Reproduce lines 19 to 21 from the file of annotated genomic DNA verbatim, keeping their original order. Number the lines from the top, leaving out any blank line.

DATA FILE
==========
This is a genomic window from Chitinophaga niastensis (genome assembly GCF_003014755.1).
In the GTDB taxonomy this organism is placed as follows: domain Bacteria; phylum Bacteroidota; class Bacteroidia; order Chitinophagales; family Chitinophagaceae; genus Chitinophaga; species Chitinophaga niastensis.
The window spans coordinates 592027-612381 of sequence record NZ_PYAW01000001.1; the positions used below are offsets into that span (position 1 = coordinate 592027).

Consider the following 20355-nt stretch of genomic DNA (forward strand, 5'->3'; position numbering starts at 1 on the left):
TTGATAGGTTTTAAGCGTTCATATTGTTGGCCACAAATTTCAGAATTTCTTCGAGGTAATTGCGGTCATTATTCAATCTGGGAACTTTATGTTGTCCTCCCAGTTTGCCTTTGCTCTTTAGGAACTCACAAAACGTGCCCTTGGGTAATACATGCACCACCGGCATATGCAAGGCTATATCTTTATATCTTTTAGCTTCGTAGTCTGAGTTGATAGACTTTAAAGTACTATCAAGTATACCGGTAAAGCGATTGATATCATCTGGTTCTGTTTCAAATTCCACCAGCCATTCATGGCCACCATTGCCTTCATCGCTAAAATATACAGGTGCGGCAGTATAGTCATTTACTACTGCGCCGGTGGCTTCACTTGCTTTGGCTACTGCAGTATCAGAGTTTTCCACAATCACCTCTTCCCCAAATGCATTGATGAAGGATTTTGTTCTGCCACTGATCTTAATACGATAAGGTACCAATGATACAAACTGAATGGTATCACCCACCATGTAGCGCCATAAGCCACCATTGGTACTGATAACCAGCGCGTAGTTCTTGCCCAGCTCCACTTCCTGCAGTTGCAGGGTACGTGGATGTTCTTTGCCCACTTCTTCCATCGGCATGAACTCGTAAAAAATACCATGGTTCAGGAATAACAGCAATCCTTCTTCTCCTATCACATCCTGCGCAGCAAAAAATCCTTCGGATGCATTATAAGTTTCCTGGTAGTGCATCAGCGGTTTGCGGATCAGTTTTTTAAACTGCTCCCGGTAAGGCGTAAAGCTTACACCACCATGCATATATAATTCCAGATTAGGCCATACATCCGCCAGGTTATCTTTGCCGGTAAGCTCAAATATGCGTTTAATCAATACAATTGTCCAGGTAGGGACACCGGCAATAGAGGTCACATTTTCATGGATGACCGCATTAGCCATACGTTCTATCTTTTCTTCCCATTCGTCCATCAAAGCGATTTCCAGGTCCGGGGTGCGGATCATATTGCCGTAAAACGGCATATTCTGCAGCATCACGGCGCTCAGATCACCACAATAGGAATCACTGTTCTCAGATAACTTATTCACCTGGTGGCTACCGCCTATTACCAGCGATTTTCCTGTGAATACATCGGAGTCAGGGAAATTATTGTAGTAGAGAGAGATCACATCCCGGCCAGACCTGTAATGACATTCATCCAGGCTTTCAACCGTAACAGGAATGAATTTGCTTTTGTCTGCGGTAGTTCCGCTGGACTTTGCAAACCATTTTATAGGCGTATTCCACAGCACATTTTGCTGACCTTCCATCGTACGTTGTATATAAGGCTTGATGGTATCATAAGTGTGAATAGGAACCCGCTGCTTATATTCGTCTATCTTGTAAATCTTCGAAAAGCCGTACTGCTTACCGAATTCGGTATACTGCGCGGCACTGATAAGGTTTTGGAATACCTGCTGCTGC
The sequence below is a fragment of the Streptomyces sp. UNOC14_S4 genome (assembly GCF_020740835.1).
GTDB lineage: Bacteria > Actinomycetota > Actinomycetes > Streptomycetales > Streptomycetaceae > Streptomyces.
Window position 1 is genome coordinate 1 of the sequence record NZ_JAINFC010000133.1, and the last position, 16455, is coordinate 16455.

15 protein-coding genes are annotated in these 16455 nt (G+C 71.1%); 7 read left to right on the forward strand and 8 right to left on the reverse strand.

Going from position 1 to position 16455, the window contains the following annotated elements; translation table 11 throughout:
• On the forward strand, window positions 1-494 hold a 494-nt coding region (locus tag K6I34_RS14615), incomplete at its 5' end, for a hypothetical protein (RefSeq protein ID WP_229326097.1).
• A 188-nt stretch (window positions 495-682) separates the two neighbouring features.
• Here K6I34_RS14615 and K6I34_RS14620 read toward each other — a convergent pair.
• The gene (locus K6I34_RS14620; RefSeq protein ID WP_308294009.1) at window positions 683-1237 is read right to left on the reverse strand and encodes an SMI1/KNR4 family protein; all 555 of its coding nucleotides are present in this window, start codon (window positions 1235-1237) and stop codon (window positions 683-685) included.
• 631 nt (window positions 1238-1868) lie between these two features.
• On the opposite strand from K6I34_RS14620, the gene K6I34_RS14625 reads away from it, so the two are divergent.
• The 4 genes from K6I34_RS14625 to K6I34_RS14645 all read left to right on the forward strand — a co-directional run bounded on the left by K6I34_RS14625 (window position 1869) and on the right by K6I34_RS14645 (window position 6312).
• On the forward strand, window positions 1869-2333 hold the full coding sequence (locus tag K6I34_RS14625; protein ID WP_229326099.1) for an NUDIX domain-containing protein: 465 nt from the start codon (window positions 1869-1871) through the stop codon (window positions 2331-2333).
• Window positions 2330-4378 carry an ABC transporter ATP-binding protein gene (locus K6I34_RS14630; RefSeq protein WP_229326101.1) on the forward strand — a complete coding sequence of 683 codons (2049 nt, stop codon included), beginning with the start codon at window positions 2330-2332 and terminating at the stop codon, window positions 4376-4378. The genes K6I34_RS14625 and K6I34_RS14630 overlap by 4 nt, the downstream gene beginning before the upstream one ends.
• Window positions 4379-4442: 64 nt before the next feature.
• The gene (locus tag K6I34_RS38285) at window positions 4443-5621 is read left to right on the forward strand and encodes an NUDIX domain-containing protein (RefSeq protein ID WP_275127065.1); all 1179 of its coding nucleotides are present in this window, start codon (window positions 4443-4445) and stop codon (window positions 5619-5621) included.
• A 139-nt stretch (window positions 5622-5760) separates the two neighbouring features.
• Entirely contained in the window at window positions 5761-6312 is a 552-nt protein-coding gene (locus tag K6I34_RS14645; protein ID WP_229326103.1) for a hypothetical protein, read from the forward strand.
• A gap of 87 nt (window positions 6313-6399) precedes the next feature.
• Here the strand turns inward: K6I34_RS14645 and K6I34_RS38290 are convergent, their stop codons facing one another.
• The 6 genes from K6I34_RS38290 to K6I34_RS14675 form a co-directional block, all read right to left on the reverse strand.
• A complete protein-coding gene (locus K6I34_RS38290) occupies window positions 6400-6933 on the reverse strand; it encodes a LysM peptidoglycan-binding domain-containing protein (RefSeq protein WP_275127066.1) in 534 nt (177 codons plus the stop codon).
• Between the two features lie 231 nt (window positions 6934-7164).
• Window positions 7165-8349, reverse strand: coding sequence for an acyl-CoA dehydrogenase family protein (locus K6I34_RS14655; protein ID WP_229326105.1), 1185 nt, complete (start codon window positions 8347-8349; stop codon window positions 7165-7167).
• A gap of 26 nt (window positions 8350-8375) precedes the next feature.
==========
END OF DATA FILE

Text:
• Window positions 2330-4378 carry an ABC transporter ATP-binding protein gene (locus K6I34_RS14630; RefSeq protein WP_229326101.1) on the forward strand — a complete coding sequence of 683 codons (2049 nt, stop codon included), beginning with the start codon at window positions 2330-2332 and terminating at the stop codon, window positions 4376-4378. The genes K6I34_RS14625 and K6I34_RS14630 overlap by 4 nt, the downstream gene beginning before the upstream one ends.
• Window positions 4379-4442: 64 nt before the next feature.
• The gene (locus tag K6I34_RS38285) at window positions 4443-5621 is read left to right on the forward strand and encodes an NUDIX domain-containing protein (RefSeq protein ID WP_275127065.1); all 1179 of its coding nucleotides are present in this window, start codon (window positions 4443-4445) and stop codon (window positions 5619-5621) included.